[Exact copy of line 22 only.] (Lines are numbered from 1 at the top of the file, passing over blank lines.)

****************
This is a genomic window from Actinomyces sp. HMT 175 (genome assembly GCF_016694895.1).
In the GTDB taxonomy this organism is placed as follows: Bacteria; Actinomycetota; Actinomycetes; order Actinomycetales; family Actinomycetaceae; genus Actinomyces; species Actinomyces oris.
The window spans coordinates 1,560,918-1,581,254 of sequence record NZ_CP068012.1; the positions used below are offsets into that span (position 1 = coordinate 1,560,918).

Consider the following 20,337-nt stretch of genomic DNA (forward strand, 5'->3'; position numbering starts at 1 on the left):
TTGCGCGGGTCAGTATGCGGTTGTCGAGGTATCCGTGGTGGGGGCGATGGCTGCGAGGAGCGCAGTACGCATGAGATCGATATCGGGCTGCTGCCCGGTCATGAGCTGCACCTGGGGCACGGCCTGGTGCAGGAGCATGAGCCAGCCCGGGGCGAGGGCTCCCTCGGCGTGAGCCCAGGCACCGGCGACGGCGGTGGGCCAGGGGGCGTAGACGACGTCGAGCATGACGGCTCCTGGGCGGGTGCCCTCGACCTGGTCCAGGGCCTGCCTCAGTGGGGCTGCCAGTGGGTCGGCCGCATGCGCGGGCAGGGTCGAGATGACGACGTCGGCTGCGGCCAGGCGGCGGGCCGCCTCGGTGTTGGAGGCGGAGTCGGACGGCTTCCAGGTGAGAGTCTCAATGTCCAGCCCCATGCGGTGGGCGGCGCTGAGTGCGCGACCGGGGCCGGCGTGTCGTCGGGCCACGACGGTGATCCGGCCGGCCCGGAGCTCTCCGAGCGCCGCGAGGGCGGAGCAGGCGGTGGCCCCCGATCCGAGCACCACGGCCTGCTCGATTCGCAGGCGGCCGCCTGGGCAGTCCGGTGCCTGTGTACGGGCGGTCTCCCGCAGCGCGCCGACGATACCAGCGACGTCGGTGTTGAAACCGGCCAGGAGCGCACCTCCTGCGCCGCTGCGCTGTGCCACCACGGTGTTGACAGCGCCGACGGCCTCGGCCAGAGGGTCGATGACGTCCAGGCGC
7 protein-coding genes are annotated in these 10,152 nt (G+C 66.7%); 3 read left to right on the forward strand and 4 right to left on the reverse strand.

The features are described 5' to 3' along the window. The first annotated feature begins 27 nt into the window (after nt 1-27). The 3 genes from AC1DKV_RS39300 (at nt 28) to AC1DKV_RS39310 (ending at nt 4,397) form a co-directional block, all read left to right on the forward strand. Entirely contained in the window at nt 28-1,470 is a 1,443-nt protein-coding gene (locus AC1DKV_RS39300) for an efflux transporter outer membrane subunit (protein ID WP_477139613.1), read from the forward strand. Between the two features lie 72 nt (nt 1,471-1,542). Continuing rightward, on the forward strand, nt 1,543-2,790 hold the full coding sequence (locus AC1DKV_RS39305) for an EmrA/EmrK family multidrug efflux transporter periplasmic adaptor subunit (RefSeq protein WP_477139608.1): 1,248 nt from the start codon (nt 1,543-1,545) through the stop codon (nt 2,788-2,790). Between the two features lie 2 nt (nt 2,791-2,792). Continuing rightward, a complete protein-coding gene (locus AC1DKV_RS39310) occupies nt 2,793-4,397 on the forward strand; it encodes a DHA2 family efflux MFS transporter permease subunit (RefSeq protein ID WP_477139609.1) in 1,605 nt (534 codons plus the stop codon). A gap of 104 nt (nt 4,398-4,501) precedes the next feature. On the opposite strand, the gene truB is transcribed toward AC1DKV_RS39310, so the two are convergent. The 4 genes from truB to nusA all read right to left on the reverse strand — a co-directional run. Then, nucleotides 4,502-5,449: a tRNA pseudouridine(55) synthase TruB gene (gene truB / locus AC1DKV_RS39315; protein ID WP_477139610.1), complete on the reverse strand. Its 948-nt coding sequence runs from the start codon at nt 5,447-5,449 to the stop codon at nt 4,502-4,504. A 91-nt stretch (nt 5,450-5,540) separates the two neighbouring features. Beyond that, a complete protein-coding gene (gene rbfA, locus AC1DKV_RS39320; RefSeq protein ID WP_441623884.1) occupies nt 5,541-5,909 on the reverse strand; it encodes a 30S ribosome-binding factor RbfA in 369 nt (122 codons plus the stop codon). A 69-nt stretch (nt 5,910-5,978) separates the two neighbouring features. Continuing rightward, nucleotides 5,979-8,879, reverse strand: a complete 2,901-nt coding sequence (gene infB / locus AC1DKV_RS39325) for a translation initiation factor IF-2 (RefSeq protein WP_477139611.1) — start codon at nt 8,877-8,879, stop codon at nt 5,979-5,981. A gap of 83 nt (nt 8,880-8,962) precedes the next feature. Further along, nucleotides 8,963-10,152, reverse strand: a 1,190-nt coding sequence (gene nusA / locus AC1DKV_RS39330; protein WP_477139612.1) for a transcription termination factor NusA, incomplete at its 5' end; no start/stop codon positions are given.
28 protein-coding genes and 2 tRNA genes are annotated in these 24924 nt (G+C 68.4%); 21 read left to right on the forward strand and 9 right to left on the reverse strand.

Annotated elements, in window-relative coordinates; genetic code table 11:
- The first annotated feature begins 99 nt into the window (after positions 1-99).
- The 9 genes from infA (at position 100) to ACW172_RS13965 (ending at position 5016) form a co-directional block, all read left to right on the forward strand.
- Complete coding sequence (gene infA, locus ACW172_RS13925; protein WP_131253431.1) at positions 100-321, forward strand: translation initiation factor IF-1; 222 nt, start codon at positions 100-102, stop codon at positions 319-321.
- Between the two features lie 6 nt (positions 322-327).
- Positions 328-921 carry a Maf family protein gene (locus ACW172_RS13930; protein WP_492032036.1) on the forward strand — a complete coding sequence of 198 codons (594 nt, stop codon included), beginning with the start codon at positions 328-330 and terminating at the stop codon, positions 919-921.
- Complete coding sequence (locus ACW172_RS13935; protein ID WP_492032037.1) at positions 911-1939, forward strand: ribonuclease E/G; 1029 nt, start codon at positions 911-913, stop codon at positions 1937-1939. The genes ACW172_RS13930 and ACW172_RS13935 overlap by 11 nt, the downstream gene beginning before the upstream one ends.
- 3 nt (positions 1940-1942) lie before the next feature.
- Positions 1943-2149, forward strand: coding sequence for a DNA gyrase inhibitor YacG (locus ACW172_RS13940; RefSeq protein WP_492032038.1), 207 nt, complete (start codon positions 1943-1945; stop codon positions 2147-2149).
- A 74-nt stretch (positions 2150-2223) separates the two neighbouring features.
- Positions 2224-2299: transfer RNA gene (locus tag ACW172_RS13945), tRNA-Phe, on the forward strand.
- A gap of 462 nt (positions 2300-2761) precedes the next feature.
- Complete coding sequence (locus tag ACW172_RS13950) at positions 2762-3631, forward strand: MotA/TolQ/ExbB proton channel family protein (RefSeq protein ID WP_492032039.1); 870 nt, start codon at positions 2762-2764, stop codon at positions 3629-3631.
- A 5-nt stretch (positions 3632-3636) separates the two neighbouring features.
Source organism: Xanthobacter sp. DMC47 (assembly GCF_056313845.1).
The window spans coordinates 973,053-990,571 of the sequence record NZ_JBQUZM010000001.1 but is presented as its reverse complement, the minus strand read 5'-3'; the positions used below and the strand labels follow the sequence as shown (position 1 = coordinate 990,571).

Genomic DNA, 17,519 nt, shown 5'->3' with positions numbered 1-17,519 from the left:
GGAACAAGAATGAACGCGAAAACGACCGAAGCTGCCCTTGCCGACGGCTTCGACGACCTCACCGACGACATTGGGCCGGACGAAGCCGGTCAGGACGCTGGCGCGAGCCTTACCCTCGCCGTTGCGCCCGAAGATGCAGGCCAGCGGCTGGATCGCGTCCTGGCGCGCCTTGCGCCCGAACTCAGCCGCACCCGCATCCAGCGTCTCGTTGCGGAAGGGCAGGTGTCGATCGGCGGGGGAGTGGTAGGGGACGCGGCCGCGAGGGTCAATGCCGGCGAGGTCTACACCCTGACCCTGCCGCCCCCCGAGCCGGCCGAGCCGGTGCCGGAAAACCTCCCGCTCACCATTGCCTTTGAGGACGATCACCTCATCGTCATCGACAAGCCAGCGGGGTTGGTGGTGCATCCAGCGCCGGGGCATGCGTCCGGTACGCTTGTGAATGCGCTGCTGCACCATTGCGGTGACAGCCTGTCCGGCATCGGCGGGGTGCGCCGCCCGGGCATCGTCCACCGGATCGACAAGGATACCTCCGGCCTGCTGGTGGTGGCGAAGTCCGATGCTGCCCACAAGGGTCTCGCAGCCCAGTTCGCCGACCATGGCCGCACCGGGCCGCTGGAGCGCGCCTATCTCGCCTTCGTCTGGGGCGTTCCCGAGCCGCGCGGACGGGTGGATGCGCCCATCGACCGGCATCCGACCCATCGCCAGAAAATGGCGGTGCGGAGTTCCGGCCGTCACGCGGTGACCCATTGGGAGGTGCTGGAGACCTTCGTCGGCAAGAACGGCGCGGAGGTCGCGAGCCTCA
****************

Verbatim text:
- A 5-nt stretch (positions 3632-3636) separates the two neighbouring features.